It’s a mystery to me how warmer water gets into the deep ocean, as you can read in many places. I know there are salt fingers, but they don’t affect the area below 3,000 feet. You wrote (and thank you) to ask only one question, only one. Here’s what we know about changes in energy across the ocean today? Not just the top 2000 or 3000 meters, but the whole ocean! What do we know about changes in the great ocean flow system? Thank you in advance for your answers.

  7. It's cosmic rays

    yurivs @116,

    The research you cite concerns the classification of cosmic rays that have been known about for decades. It does not alter understanding of the cosmic rays arriving at Earth, rather points towards whee they come from. As scaddenp @117 alludes to, Svenmark has been barking up the wrong tree for decades now in a hopless journey to prove that black is white.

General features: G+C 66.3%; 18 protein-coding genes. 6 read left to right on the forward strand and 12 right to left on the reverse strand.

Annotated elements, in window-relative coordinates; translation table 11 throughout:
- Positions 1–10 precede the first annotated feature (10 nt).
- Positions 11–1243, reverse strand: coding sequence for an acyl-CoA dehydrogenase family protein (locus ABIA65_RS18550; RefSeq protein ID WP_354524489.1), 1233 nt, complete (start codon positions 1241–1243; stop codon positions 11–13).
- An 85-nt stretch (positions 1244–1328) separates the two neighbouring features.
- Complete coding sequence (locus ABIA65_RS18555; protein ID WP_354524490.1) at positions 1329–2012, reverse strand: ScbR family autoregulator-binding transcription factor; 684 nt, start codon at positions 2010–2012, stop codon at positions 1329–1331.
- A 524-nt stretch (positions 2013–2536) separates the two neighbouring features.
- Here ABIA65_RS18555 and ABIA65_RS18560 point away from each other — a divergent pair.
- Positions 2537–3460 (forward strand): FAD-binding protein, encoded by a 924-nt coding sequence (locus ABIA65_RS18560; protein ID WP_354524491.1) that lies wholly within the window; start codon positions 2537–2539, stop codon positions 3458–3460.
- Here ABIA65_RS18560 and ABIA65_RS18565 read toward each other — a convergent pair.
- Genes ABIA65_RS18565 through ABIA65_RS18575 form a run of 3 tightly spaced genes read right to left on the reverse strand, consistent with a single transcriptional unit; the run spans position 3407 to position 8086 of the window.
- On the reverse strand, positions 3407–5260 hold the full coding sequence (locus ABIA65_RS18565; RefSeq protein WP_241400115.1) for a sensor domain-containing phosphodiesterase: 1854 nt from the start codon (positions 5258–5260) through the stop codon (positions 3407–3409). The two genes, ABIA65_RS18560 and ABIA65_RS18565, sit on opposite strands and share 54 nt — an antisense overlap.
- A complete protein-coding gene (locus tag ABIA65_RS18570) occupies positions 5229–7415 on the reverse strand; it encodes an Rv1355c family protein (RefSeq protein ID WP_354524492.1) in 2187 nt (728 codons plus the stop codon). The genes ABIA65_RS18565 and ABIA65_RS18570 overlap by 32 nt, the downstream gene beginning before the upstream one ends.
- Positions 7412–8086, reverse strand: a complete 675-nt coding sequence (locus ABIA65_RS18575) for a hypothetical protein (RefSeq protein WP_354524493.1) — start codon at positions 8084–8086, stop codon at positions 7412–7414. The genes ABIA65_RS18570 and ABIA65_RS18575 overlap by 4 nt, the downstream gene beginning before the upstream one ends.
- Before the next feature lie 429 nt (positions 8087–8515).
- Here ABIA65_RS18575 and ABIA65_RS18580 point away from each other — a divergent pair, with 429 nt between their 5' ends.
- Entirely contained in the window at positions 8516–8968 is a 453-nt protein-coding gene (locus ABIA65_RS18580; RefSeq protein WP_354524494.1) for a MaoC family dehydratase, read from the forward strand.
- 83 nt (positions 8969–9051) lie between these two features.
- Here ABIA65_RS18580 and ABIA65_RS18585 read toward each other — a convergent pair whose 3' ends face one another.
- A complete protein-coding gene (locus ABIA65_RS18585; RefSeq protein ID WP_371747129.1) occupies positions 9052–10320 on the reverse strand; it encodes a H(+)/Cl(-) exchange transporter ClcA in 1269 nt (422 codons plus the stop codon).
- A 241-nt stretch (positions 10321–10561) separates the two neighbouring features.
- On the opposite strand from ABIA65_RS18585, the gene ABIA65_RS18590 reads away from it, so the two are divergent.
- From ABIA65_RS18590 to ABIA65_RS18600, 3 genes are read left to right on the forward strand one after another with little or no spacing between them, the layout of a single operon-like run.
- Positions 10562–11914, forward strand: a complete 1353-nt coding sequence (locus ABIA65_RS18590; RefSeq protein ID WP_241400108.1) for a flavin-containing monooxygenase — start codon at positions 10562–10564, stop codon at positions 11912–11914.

8. Why scientists shouldn't heed calls to 'stay in our lane'

    Apologies for the spelling!

  9. Why scientists shouldn't heed calls to 'stay in our lane'

    As a long retired civvil pilot I have but a superficial training in meteorology and climatology (I can still use a tephigram but probably get the wrong answers<g>).

    I'm politically somewhere to the right of Atilla the Hun; however this doesn't mean that I am obliged to close my brain down and go along with what has become a political fight by denialists.